Bathing, at least for the women, meant walking down to a cousins house in the morning where they have a tap that is about four feet off the ground and the water falls onto a slab of rock about 2×3 feet. The water is still cold from its journey down through the mountain stream. It only runs until 9am and then is diverted to the rice paddies, so get there early. It is about six feet off the road where people are walking to work and children are going to do chores or go to school.
I was at a total loss of how exactly to accomplish bathing in this set up with any kind of modesty. My wonderful host’s wife (PL) guided me like I was a giant, befuddled child. She told me: Bring your soap, shampoo, clean clothes, and a very small towel. Also bring your ‘washing gown’ which is something like a strapless beach coverup that ties around your chest to keep it secure. Once you have the gown on you shimmy out of your clothes and wash, wearing the gown.( It becomes very wet and clings in all the wrong places.) When you are done and rinsed you hop across a few rocks to the front porch of the adjacent house where you use the tiny towel to dry off and then shimmy into dry clothes while trying not to get them soaking wet from the bathing gown. (All this while trying not to notice the people walking by on the road.) PL was so kind and understanding and patient with me. And I knew it was this or face another few days of total griminess.
To get to school there are bridges made of steel cables with metal slats across the bottom. These bridge/walkways are wide enough to walk single file and are strung across a wide and powerful river which flows from a glacier up in the mountains. We were introduced to a favorite game -walk out to the middle of the river, hold tightly to the cable railing, and lean out over the edge as far as you dare and then just stare at the raging water rushing below you. You lose all sense of yourself as a person standing on a bridge and really do feel like you are flying. Our host, IL, told us they did this often as kids. I can totally see why, but as a parent it would scare me to death.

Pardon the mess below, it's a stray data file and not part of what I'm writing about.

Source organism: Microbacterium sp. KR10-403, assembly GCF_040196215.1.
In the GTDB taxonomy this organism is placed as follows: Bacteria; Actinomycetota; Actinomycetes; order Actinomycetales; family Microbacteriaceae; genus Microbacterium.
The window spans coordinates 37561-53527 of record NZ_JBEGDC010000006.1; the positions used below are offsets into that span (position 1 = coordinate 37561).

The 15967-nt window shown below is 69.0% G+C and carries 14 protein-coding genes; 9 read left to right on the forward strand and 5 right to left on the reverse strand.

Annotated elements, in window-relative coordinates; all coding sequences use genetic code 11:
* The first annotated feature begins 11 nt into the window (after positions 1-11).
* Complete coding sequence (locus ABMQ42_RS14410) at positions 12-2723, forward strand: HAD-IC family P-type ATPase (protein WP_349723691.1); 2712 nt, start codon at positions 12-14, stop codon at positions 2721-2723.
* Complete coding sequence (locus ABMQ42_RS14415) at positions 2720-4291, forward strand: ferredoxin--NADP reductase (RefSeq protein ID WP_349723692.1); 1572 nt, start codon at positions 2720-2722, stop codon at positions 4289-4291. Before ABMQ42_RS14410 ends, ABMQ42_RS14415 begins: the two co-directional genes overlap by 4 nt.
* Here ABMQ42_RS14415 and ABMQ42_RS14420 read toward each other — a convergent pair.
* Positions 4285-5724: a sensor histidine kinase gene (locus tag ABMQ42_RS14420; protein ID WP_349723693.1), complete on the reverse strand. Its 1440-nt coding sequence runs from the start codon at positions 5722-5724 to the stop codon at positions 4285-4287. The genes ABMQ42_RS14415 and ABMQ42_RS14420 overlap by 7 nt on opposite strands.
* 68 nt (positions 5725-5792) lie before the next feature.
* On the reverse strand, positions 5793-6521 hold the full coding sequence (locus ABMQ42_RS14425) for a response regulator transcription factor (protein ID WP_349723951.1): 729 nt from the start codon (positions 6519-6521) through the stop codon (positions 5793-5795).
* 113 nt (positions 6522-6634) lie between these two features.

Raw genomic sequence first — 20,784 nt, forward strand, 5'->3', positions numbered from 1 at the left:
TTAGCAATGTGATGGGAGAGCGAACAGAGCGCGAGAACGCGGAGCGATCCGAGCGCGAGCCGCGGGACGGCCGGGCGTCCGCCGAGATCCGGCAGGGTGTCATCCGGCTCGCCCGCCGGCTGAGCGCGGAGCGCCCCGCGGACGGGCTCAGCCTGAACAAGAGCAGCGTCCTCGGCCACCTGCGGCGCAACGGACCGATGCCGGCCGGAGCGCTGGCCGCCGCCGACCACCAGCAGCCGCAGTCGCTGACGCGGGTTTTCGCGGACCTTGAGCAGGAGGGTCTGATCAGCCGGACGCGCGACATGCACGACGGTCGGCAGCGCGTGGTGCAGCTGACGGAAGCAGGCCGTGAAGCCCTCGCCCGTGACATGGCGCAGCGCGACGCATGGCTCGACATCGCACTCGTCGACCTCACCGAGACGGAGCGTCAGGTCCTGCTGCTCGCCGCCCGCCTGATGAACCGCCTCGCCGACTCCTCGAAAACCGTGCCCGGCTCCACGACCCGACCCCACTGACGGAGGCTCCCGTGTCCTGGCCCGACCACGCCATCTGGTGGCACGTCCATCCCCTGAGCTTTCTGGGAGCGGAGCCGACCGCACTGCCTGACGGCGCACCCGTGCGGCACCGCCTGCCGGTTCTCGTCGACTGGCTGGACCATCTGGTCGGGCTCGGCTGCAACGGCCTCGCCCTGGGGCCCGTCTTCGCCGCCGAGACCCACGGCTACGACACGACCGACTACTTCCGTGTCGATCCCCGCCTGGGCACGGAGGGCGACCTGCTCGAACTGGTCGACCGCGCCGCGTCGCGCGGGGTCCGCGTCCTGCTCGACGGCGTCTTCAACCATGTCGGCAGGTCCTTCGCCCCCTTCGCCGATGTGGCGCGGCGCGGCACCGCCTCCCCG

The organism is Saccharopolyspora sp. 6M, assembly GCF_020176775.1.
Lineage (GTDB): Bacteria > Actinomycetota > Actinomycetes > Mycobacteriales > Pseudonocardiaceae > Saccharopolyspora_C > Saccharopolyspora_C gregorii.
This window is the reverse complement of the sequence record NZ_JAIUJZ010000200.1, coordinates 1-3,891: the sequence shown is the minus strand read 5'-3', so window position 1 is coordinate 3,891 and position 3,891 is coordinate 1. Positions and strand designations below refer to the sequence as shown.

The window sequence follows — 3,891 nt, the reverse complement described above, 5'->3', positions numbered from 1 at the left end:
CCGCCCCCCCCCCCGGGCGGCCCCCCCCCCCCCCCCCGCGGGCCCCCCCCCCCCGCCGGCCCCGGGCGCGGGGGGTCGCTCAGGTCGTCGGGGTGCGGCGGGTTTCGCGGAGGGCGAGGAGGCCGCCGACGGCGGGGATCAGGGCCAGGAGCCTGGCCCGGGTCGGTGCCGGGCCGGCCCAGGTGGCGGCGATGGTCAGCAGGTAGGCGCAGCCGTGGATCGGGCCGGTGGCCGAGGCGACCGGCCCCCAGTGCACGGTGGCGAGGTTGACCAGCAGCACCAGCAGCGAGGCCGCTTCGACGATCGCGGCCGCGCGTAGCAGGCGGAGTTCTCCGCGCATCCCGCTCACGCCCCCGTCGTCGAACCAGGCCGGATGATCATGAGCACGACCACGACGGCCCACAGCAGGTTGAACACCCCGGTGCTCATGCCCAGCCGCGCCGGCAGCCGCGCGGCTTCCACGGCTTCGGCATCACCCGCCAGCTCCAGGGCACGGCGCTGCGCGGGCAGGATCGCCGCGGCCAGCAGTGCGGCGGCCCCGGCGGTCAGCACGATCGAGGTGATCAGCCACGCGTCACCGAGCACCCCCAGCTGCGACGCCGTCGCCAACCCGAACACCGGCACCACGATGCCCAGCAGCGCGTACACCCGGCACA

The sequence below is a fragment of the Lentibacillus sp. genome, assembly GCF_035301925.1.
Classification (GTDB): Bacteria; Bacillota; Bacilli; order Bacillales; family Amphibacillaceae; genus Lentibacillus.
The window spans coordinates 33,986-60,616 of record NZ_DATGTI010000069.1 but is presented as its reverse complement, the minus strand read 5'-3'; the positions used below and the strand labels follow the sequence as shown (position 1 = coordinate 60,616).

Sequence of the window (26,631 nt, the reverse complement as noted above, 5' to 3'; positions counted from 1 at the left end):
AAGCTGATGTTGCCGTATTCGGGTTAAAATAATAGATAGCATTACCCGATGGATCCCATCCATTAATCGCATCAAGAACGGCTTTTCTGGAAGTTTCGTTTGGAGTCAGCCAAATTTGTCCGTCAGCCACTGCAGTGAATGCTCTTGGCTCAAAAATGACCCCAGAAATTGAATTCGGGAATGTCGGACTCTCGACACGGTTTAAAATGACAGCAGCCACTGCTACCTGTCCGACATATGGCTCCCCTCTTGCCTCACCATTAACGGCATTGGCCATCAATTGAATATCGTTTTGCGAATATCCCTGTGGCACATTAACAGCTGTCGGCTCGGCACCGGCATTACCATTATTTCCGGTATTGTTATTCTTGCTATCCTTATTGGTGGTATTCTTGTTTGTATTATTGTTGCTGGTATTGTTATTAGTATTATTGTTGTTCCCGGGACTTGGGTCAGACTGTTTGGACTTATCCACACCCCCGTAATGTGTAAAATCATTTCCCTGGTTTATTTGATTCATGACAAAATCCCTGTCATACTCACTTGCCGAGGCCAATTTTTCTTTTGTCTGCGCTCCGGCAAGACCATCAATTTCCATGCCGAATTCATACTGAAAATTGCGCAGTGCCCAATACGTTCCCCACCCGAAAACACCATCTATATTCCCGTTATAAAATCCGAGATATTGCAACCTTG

In this village the women still hike into the mountains to collect the grasses they need to feed the water buffalo. Everyone knows everyone. The warmth and deep sense of community far outweighed any lack of modern conveniences. My kids were enthralled and both vowed to come back to work in the school so that they could live among this wonderful family for more than just a few days.
I just returned from a week in Nepal. We travelled to several areas, all of which had their own unique character. This post just shows Kathmandu, the capitol of Nepal. Kathmandu was ancient, beautiful, filthy, chaotic, hot, dusty, delicious, poverty stricken, friendly, gracious, corrupt. It felt like the opening scenes in Disney’s ‘Aladdin’ movie had come to life, minus the Arabs and the cleaned up disneyesque part. I will write more, but for now I hope you enjoy the pictures.
If you wish to see a larger version of the pictures, just click on them.
Getting There: Lu Xun park is located at 146 East Jiangwan Rd. (146 jiang wan Lu) near the Hongkou Stadium. Getting there is very easy by metro. Take line 8 to the Hongkou Stadium station and get out at exit 1. At the sidewalk turn left (so the stadium is on your left) and walk about 200 yards to the park entrance. There is no entrance fee.
The park was built in 1896 as a shooting field. In 1905 they added an amusement park area (kiddy rides). The famous Chinese writer, Lu Xun, was placed in a mausoleum on the park grounds and the park is now dedicated to him.